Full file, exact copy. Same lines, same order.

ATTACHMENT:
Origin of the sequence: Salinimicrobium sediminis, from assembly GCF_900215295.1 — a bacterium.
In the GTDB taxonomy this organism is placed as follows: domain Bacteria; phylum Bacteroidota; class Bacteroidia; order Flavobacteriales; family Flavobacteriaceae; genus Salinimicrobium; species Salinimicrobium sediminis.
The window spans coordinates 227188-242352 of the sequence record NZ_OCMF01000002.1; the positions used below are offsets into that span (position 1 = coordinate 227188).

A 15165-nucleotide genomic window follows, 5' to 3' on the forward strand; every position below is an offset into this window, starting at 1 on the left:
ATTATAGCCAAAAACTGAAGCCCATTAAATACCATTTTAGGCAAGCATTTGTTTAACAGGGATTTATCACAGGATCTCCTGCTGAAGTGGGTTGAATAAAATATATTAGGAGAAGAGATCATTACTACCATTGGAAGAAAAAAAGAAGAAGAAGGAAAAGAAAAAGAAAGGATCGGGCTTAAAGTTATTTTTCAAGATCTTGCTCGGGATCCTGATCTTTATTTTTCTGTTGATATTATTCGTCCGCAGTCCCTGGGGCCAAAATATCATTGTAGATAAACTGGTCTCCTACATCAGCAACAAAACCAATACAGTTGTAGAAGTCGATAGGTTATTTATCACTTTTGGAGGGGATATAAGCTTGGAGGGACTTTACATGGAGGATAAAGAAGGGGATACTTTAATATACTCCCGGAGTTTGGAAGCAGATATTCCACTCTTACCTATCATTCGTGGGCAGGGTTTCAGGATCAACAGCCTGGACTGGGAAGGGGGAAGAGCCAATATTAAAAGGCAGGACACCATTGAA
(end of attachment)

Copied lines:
Origin of the sequence: Salinimicrobium sediminis, from assembly GCF_900215295.1 — a bacterium.
In the GTDB taxonomy this organism is placed as follows: domain Bacteria; phylum Bacteroidota; class Bacteroidia; order Flavobacteriales; family Flavobacteriaceae; genus Salinimicrobium; species Salinimicrobium sediminis.
The window spans coordinates 227188-242352 of the sequence record NZ_OCMF01000002.1; the positions used below are offsets into that span (position 1 = coordinate 227188).

A 15165-nucleotide genomic window follows, 5' to 3' on the forward strand; every position below is an offset into this window, starting at 1 on the left:
ATTATAGCCAAAAACTGAAGCCCATTAAATACCATTTTAGGCAAGCATTTGTTTAACAGGGATTTATCACAGGATCTCCTGCTGAAGTGGGTTGAATAAAATATATTAGGAGAAGAGATCATTACTACCATTGGAAGAAAAAAAGAAGAAGAAGGAAAAGAAAAAGAAAGGATCGGGCTTAAAGTTATTTTTCAAGATCTTGCTCGGGATCCTGATCTTTATTTTTCTGTTGATATTATTCGTCCGCAGTCCCTGGGGCCAAAATATCATTGTAGATAAACTGGTCTCCTACATCAGCAACAAAACCAATACAGTTGTAGAAGTCGATAGGTTATTTATCACTTTTGGAGGGGATATAAGCTTGGAGGGACTTTACATGGAGGATAAAGAAGGGGATACTTTAATATACTCCCGGAGTTTGGAAGCAGATATTCCACTCTTACCTATCATTCGTGGGCAGGGTTTCAGGATCAACAGCCTGGACTGGGAAGGGGGAAGAGCCAATATTAAAAGGCAGGACACCATTGAA